Student Council Rebuffs New Group Asking Anti-Jenner Demonstrations
Calls for Considered, Rational Reaction to Communist Probes
The Student Council last night condemned rash student action against congressional investigations of universities and pointedly refused to send a voting representative to a Greater Boston colleges committee set up primarily to agitate against the Jenner Committee.
Deciding to send an "uninstructed observer" to the joint committee's future meetings for informational purposes, in a fiery four and a half hour session, the Council further refused to endorse a Law School Civil Liberties Union petition.
The new group, named the "Combined University Students' Committee on Academic Freedom," which met in a room adjacent to the Council chamber in PBH, repeatedly sought Council representation on both the general group and on a specific planning committee.
"I Go Loco"
When the Council was informed of the group's unqualified stand against congressional investigations of Communism in colleges, and plans for two mass meetings replete with "I Go Loco" and "I am not now nor never have been a member of Congress" buttons and banners, it refused to be officially connected with the Committee.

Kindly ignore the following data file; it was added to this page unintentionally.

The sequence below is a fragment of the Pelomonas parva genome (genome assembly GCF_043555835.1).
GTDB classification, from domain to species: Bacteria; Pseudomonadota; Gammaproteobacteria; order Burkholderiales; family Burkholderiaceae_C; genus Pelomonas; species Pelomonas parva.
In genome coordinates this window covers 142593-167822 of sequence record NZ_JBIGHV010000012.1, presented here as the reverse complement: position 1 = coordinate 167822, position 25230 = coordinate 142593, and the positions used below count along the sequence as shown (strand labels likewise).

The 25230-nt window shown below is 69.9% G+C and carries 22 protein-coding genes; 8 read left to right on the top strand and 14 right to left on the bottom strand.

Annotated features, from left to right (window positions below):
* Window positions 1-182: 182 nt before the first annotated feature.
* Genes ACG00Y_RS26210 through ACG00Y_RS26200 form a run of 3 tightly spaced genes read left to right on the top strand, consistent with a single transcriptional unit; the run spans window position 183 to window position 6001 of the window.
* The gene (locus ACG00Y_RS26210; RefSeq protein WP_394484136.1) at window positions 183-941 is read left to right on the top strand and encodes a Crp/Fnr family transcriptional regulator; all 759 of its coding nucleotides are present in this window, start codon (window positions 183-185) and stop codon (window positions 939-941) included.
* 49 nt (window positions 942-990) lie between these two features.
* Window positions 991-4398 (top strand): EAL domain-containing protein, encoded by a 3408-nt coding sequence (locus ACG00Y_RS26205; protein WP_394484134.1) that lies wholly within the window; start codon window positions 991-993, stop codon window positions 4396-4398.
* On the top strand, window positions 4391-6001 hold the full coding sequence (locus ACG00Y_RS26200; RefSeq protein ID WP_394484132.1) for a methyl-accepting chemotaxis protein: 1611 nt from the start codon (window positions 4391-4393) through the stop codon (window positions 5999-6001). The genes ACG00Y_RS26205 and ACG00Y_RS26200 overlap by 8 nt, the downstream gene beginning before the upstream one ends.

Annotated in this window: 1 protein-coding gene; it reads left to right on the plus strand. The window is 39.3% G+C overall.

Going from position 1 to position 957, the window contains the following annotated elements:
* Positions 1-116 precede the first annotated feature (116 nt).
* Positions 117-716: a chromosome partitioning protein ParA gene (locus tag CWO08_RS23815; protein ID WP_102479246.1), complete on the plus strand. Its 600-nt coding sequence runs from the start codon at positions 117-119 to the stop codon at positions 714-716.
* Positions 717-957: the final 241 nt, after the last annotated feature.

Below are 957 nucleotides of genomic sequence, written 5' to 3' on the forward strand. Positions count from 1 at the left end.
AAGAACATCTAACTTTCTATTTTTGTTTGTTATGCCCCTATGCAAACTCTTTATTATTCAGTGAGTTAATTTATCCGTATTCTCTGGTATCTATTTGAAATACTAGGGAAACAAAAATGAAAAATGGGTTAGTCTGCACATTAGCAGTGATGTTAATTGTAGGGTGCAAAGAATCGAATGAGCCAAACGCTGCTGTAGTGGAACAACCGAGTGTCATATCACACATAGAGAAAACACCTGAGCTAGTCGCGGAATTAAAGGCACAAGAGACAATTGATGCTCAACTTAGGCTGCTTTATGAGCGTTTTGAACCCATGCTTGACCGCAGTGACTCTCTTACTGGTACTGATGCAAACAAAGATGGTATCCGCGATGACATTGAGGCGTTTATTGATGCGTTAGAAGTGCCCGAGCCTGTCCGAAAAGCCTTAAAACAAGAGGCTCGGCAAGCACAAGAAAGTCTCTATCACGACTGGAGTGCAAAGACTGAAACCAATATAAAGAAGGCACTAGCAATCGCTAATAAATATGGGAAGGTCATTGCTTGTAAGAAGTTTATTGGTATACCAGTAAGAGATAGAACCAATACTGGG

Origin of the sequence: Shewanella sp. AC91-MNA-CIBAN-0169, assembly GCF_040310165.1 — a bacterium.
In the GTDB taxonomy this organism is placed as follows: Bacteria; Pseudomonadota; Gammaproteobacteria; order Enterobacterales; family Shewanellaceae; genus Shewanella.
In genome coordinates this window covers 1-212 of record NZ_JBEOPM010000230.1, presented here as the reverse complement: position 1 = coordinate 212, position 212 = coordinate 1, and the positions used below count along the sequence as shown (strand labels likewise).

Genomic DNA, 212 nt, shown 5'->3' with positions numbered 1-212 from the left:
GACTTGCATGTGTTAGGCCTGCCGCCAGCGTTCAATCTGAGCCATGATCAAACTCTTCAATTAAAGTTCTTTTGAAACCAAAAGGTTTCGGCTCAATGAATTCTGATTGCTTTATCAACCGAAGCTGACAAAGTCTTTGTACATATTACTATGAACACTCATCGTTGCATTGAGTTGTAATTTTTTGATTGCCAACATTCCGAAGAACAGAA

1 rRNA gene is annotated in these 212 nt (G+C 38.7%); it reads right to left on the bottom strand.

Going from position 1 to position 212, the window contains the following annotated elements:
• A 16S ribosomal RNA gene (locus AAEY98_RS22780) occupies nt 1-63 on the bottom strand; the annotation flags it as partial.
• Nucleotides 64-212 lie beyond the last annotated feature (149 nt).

After considerable debate it overwhelmingly approved the following statement:
"The Harvard Student Council feels that any student reaction to the present investigations should be considered and rational. Consequently, it disapproves of the premature use of such techniques as picketing and mass meetings."
Earlier, the Council flatly refused to endorse a Law School C.L.U. petition which stressed students' general vigilance against indoctrination. The petition read in part:
"We therefore believe there is no need for any committee of Congress to investigate this University. We believe that benefits arising from such an investigation would be far outweighed by the harmful effects on the University."
In refusing to support this statement, the Council felt that it would markedly detract from its earlier, widely-circulated policy dictum. In addition, it did not want to appear in favor of a blanket denial of the right of Congressional investigations of schools.
Jenner's Senate Internal Security subcommittee plans to open hearings in Boston this Thursday. To date they have reportedly subpoenaed 17 Massachusetts professors.
There have also been indications that the Committee is presently considering calling students to testify.